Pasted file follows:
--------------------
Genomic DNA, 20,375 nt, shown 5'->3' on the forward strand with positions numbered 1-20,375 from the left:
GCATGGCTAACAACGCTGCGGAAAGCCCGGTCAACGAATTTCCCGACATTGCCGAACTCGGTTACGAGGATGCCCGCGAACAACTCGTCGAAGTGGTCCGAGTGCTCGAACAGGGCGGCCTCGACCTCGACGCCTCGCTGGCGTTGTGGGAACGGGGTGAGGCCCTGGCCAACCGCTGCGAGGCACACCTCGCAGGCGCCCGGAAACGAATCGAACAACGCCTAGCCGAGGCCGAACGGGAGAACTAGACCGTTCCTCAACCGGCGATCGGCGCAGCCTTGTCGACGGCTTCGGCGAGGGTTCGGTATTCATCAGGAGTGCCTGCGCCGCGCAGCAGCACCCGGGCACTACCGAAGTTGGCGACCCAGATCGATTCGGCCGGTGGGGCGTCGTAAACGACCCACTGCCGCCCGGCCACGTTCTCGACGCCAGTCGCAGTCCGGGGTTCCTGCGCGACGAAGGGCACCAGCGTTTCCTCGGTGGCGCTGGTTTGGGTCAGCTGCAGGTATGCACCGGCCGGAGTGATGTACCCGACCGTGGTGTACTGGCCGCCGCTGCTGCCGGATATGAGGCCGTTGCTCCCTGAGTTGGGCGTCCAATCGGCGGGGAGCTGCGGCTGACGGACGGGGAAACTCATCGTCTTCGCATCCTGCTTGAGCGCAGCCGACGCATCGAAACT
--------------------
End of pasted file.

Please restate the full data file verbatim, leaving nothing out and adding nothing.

Genomic DNA, 20,375 nt, shown 5'->3' on the forward strand with positions numbered 1-20,375 from the left:
GCATGGCTAACAACGCTGCGGAAAGCCCGGTCAACGAATTTCCCGACATTGCCGAACTCGGTTACGAGGATGCCCGCGAACAACTCGTCGAAGTGGTCCGAGTGCTCGAACAGGGCGGCCTCGACCTCGACGCCTCGCTGGCGTTGTGGGAACGGGGTGAGGCCCTGGCCAACCGCTGCGAGGCACACCTCGCAGGCGCCCGGAAACGAATCGAACAACGCCTAGCCGAGGCCGAACGGGAGAACTAGACCGTTCCTCAACCGGCGATCGGCGCAGCCTTGTCGACGGCTTCGGCGAGGGTTCGGTATTCATCAGGAGTGCCTGCGCCGCGCAGCAGCACCCGGGCACTACCGAAGTTGGCGACCCAGATCGATTCGGCCGGTGGGGCGTCGTAAACGACCCACTGCCGCCCGGCCACGTTCTCGACGCCAGTCGCAGTCCGGGGTTCCTGCGCGACGAAGGGCACCAGCGTTTCCTCGGTGGCGCTGGTTTGGGTCAGCTGCAGGTATGCACCGGCCGGAGTGATGTACCCGACCGTGGTGTACTGGCCGCCGCTGCTGCCGGATATGAGGCCGTTGCTCCCTGAGTTGGGCGTCCAATCGGCGGGGAGCTGCGGCTGACGGACGGGGAAACTCATCGTCTTCGCATCCTGCTTGAGCGCAGCCGACGCATCGAAACT